Tips for Relocating Your Manufactured Home

Tips for Relocating Your Manufactured Home

People fill their homes with love and personality as the years pass. When there’s a reason to move, you might not want to leave your mobile home behind. No matter your motivation, relocating your manufactured home is easy with tips like these. Use them to make your upcoming move feel effortless, no matter where you’ll live next.

Can Mobile Homes Be Moved Around?

The latest research shows that 22 million Americans live in mobile homes. However, they won’t stay in one place their entire lives if they get new jobs or want to live closer to family. The manufactured home moving business helps people keep their residences while relocating.

Professionals can move mobile homes around the country with specialized trucks and training. Companies manufacture these residences entirely in warehouses before shipping them to consumers. The process makes them easily movable compared to stick-built houses.

Tips for Relocating Your Manufactured Home

Can Mobile Homes Be Moved Around?These steps make moving your manufactured home much more manageable. Use them to guide your experience and complete your move with less stress.

1. Check Your Home’s Age

Any manufactured home built after 1976 received a certification label from the U.S. Department of Housing and Urban Development (HUD). It verifies that the house legally meets HUD safety requirements passed that same year for factors like:

  • Fire safety
  • Electrical installations
  • Thermal protection
  • Frame and body construction
  • Plumbing

County and state laws sometimes specify a cutoff age for manufactured home moves around or after the same date to ensure they’re safe to work with. Mobile home moving companies also reduce their liability risk by featuring age limitations. Compare your residence’s age with HUD’s safety requirements to see if it’s legal to relocate.

2. Create Your Budget

Create Your BudgetMoving a manufactured home costs between $5,000 and $13,000, depending on the size, the moving company’s fees and other factors. To estimate your overall budget, consider how much you can save before your property’s rental agreement ends or your move date arrives.

Remember, extra features may add to your moving budget but can also save money. Keep in mind where your home will be traveling when taking moving insurance into account. California, Texas and Florida consistently see the highest number of fatal crashes in a year and may require extra planning.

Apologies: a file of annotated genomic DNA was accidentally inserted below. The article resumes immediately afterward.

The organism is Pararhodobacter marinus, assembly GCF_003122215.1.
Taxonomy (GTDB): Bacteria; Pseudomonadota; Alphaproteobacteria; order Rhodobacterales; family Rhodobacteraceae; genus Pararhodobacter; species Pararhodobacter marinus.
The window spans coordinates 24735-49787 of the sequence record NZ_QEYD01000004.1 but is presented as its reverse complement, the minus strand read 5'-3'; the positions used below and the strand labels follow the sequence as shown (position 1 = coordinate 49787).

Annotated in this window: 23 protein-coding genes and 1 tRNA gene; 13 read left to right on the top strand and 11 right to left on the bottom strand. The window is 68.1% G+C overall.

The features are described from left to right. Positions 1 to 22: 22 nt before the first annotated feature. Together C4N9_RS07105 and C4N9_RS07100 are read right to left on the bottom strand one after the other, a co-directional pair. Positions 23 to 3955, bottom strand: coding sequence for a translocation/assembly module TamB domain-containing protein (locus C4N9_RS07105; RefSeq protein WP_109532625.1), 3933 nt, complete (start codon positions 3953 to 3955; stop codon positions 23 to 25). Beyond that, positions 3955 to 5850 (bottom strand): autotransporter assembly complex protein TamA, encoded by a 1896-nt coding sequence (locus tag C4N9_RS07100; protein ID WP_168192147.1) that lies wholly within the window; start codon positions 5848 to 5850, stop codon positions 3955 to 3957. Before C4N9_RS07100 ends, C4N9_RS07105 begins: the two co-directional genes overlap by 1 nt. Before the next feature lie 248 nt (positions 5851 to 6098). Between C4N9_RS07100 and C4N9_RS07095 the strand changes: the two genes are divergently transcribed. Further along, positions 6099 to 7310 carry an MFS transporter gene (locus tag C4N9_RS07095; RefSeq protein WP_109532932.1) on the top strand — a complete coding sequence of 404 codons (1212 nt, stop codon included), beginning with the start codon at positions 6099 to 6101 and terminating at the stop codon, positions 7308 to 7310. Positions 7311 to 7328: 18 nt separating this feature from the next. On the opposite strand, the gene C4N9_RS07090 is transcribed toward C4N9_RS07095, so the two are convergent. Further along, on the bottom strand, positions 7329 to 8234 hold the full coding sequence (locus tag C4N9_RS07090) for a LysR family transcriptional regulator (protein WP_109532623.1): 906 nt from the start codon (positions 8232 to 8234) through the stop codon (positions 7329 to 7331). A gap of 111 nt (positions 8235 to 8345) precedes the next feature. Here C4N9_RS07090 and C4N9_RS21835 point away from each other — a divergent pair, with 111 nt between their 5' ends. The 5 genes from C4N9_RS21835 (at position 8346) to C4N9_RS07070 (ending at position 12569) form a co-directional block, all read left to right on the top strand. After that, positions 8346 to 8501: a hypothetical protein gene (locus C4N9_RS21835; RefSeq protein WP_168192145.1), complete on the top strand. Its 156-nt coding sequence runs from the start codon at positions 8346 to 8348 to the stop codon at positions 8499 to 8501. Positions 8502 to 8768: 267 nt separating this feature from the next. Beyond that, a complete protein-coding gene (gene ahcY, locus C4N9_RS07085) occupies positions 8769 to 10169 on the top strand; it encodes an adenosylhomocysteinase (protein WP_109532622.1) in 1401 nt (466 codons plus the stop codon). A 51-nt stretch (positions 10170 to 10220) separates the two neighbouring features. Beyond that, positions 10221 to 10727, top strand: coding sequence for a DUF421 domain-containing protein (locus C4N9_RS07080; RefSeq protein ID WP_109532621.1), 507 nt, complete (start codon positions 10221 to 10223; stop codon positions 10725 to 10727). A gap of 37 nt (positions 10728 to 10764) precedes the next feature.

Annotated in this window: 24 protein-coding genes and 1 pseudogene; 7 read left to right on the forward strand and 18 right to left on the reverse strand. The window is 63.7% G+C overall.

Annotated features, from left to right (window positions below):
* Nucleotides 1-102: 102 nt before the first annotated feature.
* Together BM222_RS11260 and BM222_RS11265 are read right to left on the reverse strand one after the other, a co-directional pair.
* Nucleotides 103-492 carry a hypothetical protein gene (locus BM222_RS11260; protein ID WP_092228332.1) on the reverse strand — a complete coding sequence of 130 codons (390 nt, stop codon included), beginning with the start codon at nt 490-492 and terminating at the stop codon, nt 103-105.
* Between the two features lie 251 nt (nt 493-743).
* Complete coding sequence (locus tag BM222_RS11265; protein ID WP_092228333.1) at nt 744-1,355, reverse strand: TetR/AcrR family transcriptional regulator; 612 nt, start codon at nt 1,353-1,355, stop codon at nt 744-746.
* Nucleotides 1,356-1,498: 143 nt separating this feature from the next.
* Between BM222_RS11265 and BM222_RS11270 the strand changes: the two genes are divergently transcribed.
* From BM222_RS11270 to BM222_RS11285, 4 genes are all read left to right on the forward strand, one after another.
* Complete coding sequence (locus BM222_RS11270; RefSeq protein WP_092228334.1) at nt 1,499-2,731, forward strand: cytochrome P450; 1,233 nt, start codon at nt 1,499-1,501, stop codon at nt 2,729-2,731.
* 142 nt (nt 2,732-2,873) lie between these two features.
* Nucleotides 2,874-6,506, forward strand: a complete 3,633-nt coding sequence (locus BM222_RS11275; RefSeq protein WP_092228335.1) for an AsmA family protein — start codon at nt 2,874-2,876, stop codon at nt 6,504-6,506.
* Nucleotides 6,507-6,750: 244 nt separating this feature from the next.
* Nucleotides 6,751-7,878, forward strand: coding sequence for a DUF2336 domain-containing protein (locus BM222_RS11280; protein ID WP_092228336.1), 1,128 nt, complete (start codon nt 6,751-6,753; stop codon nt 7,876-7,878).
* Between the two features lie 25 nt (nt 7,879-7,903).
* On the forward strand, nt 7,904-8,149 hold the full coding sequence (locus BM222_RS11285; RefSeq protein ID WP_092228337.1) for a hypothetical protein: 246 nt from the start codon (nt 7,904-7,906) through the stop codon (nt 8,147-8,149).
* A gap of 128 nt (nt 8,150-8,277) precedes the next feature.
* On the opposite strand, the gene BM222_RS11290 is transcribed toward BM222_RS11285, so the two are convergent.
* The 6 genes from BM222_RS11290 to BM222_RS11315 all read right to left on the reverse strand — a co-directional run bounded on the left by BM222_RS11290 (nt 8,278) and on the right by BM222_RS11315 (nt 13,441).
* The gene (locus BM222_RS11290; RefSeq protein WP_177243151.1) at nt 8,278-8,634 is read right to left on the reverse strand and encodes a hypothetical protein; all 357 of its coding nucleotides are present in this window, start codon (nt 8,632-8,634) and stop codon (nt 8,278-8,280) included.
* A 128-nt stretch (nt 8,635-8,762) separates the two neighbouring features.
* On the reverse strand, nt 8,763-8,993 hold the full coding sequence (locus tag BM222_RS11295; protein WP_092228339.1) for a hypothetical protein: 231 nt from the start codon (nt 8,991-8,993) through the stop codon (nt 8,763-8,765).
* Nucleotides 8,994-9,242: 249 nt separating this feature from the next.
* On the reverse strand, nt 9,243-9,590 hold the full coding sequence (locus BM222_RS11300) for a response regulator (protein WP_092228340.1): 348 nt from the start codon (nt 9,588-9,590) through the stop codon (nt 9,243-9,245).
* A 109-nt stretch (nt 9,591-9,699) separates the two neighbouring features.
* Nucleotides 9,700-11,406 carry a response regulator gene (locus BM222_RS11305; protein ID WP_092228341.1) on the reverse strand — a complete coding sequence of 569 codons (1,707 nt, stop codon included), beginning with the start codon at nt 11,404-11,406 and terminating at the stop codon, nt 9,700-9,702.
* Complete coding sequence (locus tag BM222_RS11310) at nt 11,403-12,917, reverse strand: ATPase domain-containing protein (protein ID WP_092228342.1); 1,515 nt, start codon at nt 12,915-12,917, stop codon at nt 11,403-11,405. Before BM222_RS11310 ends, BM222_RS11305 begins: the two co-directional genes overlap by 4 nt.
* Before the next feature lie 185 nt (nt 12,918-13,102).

Moving in the summer months is additionally dangerous due to the higher number of drivers on the road. You’ll protect your investment from a higher likelihood of crash with insurance that covers damage during mobile home moves.

3. Get the Right Permits

Paperwork is a necessary part of any move. Owners of manufactured homes must contact their county treasurer’s office for a certificate verifying they don’t owe outstanding taxes on their property.

You may also need the original or a copy of your house’s title. Your state’s Department of Motor Vehicles (DMV) will likely need it on file so it’s legal to get your home on the road.

4. Review HUD Codes

Some older homes may be of legal age for moving but still not comply with HUD’s manufactured housing codes. Read through the requirements to see what potential renovations or repairs you might need to complete before starting your move. Other violations, like your residence’s size or age, could prevent you from moving it at all.

5. Find a Properly Zoned Lot

Find a Properly Zoned LotResidential properties often have special zoning restrictions to house manufactured homes. You might need to get extra paperwork verifying your home’s integrity or other HUD specifications before moving if the zoning codes for your future lot require them. If you have questions, the town’s building commissioner can help clarify the legal requirements.

You’ll also want to consider how you’ll use your future property. If you want to live off the grid with resources like gardens, chickens or solar panels, you’ll need to double-check that you can have those things wherever you move your home. Zoning laws or your new property manager will determine if you can live your dreams where you plan to move.

6. Compare Moving Company Quotes

Manufactured home moving companies are a necessary part of relocating a mobile home. They’ll use specialized equipment and trucks to get your residence from one property to another.

Compare quotes by calling local moving companies and providing your future address to see what they each cost. Remember to inquire about add-ons like moving insurance to get the best rates for your budget.

7. Communicate Your Plans With Your Park Manager

If you live in a home park, the manager must receive a notice according to the length of time indicated in your rental agreement.

You’ll likely need to provide a 30- or 60-day written notice. They’ll also discuss if you’ll get your security deposit back and any property work that needs to happen before you can leave, like landscaping or moving personal property.

8. Note Day-Of Preparations

Day-of preparations are some of the most essential steps in relocating your manufactured home. Before getting on the road, you’ll need to empty your house of all moving boxes and belongings.

Then, you’ll have to take extra steps like taping loose drawers and securing toilet lids. Your mover can provide a helpful list of internal features that need securing to simplify the process if needed.

Relocate Your Manufactured Home With Ease

Anyone can use these tips to relocate their manufactured home, no matter where they intend to live next. Check HUD requirements, your home’s age, and local moving company quotes to confidently start the process and begin your new life elsewhere.

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